SeaWorld says 2020 was shaping up to a positive year for the theme park chain, with record-setting numbers in attendance revenue and earnings through February 

Then came the COVID-19 virus, which has kept all its parks closed since March 16. Orlando-based SeaWorld Entertainment reported a $56.5 million net loss for the first three months of the year. Those previously record-setting attendance and revenue figures each ended up falling by almost 30 percent compared to the first quarter of 2019. 

“While we don’t have any park opening dates to announce today, we are in regular contact with local, state, and federal authorities and we sincerely look forward to opening our parks and welcoming back our guests as soon as it is safe and permitted to do so,” SeaWorld interim CEO Marc Swanson said on the company’s first quarter earnings call Friday. 

With little to no revenue coming in, SeaWorld has placed the vast majority of its staff on furlough and raised $227.5 million in a private offering. The parks continue to cost $25 million per month to maintain, even while closed to guests, thanks to the costs of utilities and  Executive salaries have also been reduced, though the same execs were also granted $6.8 million in stock awards

Like larger Disney and Universal parks, construction has also been halted on attractions originally set to open later this year. That included two coasters in Central Florida: Ice Breaker at SeaWorld Orlando and Busch Gardens Tampa Bay’s Iron Gwazi, which entered its testing phase shortly before the parks shuttered. Overall, the company says nearly 90 percent of its 2020 construction had been completed prior to the closure. 

“Depending on when we are allowed to reopen, we will make the decision as to whether or not the unfinished projects are completed for the 2020 season or pushed into 2021,” Swanson said.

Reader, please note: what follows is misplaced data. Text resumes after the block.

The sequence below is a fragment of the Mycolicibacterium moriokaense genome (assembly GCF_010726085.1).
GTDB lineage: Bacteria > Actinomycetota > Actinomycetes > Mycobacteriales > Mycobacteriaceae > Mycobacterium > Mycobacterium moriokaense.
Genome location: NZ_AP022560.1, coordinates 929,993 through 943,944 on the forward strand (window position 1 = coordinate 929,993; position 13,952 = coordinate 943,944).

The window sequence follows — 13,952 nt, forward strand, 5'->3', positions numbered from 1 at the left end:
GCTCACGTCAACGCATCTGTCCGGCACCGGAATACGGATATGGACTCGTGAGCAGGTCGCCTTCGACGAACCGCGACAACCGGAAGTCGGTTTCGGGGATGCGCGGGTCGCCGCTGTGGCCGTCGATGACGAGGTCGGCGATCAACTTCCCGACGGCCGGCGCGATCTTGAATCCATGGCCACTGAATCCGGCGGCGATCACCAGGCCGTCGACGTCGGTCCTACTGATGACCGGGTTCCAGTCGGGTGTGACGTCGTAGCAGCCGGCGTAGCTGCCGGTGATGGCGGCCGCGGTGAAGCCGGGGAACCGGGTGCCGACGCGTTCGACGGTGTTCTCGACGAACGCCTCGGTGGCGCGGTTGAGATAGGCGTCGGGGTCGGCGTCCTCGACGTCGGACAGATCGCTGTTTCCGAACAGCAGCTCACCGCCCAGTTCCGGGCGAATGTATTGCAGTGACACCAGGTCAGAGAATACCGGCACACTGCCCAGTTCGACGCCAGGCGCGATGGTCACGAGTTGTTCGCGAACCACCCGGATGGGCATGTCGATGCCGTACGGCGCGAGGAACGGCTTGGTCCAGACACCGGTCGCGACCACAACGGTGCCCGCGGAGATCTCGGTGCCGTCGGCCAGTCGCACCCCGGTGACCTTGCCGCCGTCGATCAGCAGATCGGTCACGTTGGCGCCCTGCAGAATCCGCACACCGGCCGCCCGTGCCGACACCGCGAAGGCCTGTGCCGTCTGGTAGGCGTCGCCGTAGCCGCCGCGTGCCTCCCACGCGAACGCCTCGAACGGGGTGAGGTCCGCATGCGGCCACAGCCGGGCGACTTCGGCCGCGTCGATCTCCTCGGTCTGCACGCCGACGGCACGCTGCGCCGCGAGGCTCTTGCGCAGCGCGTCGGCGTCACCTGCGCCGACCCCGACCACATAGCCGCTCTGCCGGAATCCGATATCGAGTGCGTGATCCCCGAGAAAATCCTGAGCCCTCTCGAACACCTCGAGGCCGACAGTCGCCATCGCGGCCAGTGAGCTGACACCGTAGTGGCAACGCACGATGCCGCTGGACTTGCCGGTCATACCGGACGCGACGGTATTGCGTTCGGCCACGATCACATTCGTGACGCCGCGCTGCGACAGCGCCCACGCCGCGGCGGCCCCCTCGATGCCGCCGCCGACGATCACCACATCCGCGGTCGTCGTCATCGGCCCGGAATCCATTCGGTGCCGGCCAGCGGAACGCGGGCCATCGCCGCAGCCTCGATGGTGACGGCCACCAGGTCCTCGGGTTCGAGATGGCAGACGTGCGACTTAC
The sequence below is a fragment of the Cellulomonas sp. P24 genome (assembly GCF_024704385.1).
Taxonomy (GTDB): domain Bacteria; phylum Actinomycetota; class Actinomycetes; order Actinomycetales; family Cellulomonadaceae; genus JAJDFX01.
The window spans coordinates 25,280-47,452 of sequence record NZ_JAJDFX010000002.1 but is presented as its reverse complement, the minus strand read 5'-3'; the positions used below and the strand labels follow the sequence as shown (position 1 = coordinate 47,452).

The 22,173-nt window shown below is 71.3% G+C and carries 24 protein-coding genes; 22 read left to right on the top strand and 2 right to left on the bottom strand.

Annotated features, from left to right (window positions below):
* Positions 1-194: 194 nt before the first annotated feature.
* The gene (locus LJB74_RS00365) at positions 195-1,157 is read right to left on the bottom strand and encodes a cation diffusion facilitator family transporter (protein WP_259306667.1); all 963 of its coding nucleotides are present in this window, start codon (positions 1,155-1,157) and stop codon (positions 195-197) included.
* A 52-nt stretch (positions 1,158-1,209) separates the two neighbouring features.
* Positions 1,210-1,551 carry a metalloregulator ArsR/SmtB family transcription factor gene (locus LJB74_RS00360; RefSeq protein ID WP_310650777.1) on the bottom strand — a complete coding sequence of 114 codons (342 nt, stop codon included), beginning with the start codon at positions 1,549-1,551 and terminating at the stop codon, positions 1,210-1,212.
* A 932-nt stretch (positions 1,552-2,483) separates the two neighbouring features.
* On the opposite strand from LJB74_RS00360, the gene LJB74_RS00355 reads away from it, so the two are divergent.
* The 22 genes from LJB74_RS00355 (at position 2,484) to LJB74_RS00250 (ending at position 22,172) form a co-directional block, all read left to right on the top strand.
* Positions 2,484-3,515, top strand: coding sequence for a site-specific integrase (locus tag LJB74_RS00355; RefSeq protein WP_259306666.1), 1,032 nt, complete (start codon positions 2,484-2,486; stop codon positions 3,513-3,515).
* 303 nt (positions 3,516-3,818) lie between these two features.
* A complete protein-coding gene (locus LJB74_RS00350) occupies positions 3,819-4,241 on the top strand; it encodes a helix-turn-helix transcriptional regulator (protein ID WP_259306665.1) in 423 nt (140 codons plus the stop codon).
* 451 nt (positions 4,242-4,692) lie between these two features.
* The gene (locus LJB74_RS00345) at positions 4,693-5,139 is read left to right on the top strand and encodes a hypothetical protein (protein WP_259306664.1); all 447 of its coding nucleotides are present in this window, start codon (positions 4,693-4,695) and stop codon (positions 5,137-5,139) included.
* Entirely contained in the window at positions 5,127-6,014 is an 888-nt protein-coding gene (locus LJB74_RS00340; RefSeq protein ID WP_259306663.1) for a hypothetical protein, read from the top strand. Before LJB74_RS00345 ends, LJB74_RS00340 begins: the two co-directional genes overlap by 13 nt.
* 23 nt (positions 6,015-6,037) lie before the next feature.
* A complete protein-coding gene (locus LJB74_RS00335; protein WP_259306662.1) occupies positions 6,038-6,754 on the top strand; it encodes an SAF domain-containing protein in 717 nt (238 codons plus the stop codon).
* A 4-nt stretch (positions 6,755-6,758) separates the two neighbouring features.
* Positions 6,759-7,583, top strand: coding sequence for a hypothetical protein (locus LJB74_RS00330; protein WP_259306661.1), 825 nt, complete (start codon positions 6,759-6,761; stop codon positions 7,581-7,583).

Like other Orlando theme parks, SeaWorld is assessing how the parks can operate upon reopening, as the COVID-19 virus will remain a threat. Some of those measures will involve increased operating costs, such as additional sanitation and providing masks and temperature checks to employees. 

Reduced capacity is likely another option. Swanson said its parks typically have “significant excess capacity” and can still turn a profit at reduced attendance levels. 

At SeaWorld Orlando, he said “a peak day might be upper 20,000s to 30,000 in attendance a day. In January or February, it might be 5,000.So that gives you some order of magnitude there of how low the attendance can go and we still feel good about operating.”

The company is working on new technology to help facilitate operations in the middle of a pandemic, such as mobile food ordering and reservation systems.

Whenever SeaWorld parks can reopen, Swanson believes local visitors and annual passholders will return. 

“Our surveys suggest that there’s a pretty strong pent-up demand for people who say they’re likely or very likely to come visit a park when it opens,” Swanson said.

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